All-day kindergarten would expand to Woodlawn and Pinckney schools under a proposal submitted Thursday to the Lawrence school district's budget committee.
The recommendation from a study group was taken under advisement by members of the budget committee, some of whom expressed reluctance about expansion of a program in 2001-02 during lean budget times without direct evidence it would help students. It would require the hiring of one extra teacher, which costs the district an average of $41,000 in salary and benefits.
"If we're going to reallocate resources, we want to make sure we get something back," Supt. Randy Weseman said.
The group's request is timely, since Gov. Bill Graves this week asked the Legislature to raise taxes to improve financing of public education, including creation of all-day kindergarten classes throughout the state.
Currently, all-day kindergarten is offered at five Lawrence elementary schools. About 200 students are served at Kennedy, East Heights, New York, Riverside and Cordley schools.
Approximately 500 kindergartners at the district's 14 other elementary schools are in half-day programs.
Terry Tuckwin, a Woodlawn kindergarten teacher who co-chaired the study group, said Woodlawn and Pinckney were recommended for all-day programs because both schools already had full-day preschool programs. It's awkward for these children to attend school all day as preschoolers and then half a day as kindergartners, she said.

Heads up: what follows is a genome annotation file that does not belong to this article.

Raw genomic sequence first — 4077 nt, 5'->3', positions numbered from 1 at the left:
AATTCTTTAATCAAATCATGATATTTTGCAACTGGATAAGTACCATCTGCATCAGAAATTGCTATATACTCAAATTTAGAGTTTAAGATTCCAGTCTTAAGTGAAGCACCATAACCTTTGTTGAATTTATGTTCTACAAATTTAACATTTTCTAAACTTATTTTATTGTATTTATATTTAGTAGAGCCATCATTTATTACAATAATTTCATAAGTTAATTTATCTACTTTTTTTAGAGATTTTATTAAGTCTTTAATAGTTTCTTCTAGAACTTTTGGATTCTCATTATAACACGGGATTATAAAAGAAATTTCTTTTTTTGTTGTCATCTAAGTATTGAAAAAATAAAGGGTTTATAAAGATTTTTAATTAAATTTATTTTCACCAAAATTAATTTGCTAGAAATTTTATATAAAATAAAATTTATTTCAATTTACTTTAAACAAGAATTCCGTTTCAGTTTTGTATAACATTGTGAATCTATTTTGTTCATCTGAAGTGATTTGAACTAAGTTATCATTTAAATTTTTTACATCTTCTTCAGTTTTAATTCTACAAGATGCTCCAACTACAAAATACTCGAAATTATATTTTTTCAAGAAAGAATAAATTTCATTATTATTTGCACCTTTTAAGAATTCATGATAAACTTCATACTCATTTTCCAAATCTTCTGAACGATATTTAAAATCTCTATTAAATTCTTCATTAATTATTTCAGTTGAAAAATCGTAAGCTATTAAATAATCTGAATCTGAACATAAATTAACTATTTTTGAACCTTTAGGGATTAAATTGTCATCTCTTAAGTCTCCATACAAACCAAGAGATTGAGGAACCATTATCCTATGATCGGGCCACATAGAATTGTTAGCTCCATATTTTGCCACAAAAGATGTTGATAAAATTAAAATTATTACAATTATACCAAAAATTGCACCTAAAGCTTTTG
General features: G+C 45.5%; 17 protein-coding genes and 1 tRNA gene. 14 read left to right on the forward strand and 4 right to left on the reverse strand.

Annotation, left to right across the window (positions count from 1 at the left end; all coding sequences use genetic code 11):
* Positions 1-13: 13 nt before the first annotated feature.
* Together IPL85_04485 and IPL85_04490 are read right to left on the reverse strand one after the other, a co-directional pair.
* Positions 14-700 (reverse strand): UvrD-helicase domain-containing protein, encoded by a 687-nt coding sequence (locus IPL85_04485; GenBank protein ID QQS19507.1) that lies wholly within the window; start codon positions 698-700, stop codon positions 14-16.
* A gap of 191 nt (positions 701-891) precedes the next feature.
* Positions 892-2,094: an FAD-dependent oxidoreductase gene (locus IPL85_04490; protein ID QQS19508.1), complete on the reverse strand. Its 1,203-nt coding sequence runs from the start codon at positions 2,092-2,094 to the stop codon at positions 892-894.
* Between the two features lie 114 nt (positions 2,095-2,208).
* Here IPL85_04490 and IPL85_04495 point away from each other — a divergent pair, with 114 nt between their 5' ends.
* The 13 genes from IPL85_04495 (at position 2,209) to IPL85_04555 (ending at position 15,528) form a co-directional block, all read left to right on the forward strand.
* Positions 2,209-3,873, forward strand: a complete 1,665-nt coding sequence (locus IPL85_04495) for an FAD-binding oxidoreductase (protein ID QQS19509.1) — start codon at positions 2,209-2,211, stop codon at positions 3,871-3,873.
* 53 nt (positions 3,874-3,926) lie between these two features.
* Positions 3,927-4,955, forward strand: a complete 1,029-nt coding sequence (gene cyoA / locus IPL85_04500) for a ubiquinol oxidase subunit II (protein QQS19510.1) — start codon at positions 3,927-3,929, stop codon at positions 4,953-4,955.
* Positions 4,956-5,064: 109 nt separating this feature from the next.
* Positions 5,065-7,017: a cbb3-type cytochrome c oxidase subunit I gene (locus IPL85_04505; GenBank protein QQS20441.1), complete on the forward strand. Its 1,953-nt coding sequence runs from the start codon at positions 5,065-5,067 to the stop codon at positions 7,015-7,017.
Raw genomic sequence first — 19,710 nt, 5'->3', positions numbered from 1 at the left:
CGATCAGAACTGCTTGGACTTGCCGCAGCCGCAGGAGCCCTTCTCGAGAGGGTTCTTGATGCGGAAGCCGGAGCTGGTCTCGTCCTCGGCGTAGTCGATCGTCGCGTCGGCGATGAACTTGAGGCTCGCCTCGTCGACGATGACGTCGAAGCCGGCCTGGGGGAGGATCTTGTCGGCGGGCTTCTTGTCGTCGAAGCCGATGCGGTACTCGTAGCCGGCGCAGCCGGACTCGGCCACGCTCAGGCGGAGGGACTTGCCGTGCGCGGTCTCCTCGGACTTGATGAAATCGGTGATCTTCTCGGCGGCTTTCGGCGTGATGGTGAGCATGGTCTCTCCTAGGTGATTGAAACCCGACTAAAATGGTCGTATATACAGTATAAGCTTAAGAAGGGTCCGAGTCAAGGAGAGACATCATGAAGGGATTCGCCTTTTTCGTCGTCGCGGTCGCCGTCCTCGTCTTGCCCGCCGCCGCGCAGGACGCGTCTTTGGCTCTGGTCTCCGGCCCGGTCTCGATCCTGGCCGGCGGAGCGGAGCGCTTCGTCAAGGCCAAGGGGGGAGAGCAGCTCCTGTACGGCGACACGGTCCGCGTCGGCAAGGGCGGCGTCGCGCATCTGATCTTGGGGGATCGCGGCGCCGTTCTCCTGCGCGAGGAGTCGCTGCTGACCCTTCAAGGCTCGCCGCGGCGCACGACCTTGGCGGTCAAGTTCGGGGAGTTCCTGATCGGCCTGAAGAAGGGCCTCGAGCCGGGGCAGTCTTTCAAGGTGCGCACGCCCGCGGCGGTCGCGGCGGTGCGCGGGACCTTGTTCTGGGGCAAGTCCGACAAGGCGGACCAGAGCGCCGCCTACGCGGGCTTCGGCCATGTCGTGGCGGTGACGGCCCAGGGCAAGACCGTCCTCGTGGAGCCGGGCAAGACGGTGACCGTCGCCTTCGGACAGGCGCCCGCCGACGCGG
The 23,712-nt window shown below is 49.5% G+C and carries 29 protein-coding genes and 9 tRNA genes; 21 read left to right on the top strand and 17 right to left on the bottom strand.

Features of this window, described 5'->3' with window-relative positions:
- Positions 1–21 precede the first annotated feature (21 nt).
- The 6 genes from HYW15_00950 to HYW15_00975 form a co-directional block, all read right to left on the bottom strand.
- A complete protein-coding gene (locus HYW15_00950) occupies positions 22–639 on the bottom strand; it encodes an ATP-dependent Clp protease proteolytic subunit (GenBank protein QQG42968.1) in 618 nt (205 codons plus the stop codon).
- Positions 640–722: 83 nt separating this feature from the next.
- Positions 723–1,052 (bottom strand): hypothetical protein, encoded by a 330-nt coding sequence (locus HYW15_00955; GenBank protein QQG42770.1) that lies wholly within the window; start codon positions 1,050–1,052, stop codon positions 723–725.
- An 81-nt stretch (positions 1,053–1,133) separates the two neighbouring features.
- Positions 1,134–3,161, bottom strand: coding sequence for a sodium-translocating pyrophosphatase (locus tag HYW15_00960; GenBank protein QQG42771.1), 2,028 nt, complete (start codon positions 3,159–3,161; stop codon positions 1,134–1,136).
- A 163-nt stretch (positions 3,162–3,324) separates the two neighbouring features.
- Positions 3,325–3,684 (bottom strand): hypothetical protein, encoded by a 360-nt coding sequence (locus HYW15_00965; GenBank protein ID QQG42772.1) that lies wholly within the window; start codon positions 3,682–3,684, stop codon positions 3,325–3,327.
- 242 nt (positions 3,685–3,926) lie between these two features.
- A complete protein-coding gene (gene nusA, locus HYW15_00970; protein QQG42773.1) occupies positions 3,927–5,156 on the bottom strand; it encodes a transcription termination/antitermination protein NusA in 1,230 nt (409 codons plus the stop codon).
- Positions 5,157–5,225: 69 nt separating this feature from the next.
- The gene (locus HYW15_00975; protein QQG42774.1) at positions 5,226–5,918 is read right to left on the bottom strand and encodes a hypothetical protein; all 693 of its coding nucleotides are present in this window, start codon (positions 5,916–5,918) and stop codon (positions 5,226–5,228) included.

"It's moving away from what is developmentally appropriate," said co-chair Lesa Frantz, principal at Pinckney.
Frantz said there was no doubt in her mind kindergartners would benefit academically and socially by spending the entire day in public school. It provides teachers more time to deepen students' grasp of the curriculum, she said.
Centennial School also has a full-day preschool and half-day kindergarten, but Frantz and Tuckwin's group didn't recommend expansion there because the school doesn't have space for another classroom. It's beyond the group's scope to delve into facilities issues, Tuckwin said.
Meanwhile, the group proposed the district form a task force to study the curriculum of full-day and half-day kindergarten classes. There is concern it's not coordinated with preschool and first-grade curriculum.
"That really bothers me," said Austin Turney, a school board member on the budget panel.
Other concerns were raised about potential cost of transporting students to kindergarten. In addition, the potential for a flood of transfer requests from half-day to full-day programs was raised.